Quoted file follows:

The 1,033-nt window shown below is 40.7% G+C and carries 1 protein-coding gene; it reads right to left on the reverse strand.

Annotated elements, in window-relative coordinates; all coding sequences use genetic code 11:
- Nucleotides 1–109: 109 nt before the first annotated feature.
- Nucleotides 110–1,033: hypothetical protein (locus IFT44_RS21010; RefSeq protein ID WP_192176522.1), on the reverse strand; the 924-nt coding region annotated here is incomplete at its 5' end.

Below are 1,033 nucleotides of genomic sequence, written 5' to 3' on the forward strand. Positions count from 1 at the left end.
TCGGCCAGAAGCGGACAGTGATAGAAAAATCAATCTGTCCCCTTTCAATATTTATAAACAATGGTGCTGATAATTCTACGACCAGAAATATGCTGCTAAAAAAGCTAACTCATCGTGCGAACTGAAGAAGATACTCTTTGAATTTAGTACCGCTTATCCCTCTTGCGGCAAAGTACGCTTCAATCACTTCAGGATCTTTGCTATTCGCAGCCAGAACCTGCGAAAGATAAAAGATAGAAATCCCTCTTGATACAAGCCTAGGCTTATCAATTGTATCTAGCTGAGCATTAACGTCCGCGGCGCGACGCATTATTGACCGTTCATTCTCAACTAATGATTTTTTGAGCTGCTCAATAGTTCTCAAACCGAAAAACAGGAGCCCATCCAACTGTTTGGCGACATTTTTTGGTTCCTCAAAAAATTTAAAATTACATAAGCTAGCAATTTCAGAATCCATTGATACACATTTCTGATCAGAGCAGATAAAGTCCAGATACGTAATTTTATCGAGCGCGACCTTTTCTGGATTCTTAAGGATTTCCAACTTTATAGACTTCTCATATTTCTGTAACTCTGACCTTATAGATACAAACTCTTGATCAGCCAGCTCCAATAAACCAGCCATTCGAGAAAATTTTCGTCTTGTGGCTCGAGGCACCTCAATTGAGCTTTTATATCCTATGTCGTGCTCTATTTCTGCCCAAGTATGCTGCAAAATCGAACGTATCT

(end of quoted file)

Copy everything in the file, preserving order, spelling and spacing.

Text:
The 1,033-nt window shown below is 40.7% G+C and carries 1 protein-coding gene; it reads right to left on the reverse strand.

Annotated elements, in window-relative coordinates; all coding sequences use genetic code 11:
- Nucleotides 1–109: 109 nt before the first annotated feature.
- Nucleotides 110–1,033: hypothetical protein (locus IFT44_RS21010; RefSeq protein ID WP_192176522.1), on the reverse strand; the 924-nt coding region annotated here is incomplete at its 5' end.

Below are 1,033 nucleotides of genomic sequence, written 5' to 3' on the forward strand. Positions count from 1 at the left end.
TCGGCCAGAAGCGGACAGTGATAGAAAAATCAATCTGTCCCCTTTCAATATTTATAAACAATGGTGCTGATAATTCTACGACCAGAAATATGCTGCTAAAAAAGCTAACTCATCGTGCGAACTGAAGAAGATACTCTTTGAATTTAGTACCGCTTATCCCTCTTGCGGCAAAGTACGCTTCAATCACTTCAGGATCTTTGCTATTCGCAGCCAGAACCTGCGAAAGATAAAAGATAGAAATCCCTCTTGATACAAGCCTAGGCTTATCAATTGTATCTAGCTGAGCATTAACGTCCGCGGCGCGACGCATTATTGACCGTTCATTCTCAACTAATGATTTTTTGAGCTGCTCAATAGTTCTCAAACCGAAAAACAGGAGCCCATCCAACTGTTTGGCGACATTTTTTGGTTCCTCAAAAAATTTAAAATTACATAAGCTAGCAATTTCAGAATCCATTGATACACATTTCTGATCAGAGCAGATAAAGTCCAGATACGTAATTTTATCGAGCGCGACCTTTTCTGGATTCTTAAGGATTTCCAACTTTATAGACTTCTCATATTTCTGTAACTCTGACCTTATAGATACAAACTCTTGATCAGCCAGCTCCAATAAACCAGCCATTCGAGAAAATTTTCGTCTTGTGGCTCGAGGCACCTCAATTGAGCTTTTATATCCTATGTCGTGCTCTATTTCTGCCCAAGTATGCTGCAAAATCGAACGTATCT